On the third issue, the counsel for the petitioner argued that search engines should automatically remove offending content – advertisements or otherwise, even in the absence of a court order or directions from the Nodal Agency. It was his contention that is was not feasible to keep providing search engines with updated keywords and/or results and the latter should employ technical means to automatically block content. This was also echoed by the Court. On behalf of all search engines, it was pointed out that removal of content without an order from a court or the government was directly against the Supreme Court’s judgment in Shreya Singhal v. Union of India. In this case, the Court had read down Section 79 of the Information Technology Act 2000 (‘IT Act’) to hold that intermediaries are only required to take down content pursuant to court orders or government directives. The Court seemed to suggest  that Shreya Singhal was decided in the context of a criminal offence (Section 66A of the IT Act) and is distinguishable on that ground.

Additionally, it was also pointed out that even if the respondents were to remove content on their own, the lack of clarity over what constitutes as an ‘advertisement’ prevents them from deciding what content to remove. Overbroad removal of content might open them up to more litigation from authors and researchers with informative works on the subject. The Court did not offer any interpretation of its own, except to say that the ‘letter and spirit’ of the law must be followed. The lack of clarity on what is deemed illegal could, as pointed out by several counsels, lead to censorship of legitimate information.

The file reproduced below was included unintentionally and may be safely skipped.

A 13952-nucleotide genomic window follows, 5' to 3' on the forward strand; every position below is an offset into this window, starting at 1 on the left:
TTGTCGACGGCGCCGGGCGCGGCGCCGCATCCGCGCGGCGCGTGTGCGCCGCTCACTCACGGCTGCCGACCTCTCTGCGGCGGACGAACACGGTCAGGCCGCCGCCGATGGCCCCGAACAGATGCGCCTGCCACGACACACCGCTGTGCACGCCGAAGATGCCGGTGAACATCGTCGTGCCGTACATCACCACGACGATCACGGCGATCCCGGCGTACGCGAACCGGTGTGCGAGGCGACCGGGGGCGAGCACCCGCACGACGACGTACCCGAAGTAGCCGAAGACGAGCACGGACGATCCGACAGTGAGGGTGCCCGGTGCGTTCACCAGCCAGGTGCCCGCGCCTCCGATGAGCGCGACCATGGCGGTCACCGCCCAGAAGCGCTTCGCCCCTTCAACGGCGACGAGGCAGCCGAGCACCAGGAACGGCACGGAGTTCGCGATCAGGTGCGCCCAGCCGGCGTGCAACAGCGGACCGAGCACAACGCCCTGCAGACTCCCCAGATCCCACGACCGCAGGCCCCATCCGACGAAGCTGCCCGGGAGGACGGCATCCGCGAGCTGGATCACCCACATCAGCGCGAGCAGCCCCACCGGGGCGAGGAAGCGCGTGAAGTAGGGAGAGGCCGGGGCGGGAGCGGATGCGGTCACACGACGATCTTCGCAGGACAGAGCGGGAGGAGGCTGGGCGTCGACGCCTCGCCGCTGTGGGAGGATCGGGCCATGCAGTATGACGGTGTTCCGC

Despite these concerns, in its order today, the Court has directed every search engine to form an in-house expert committee that will, based “on its own understanding” delete content that is violative of Section 22 of the PCPNDT Act. In case of any conflict, these committees should approach the Nodal Agency for clarification and the latter’s response is meant to guide the search engines’ final decision. The case has been adjourned to April, when the Court will see if the mechanism in place has been effective in resolving the petitioner’s grievances.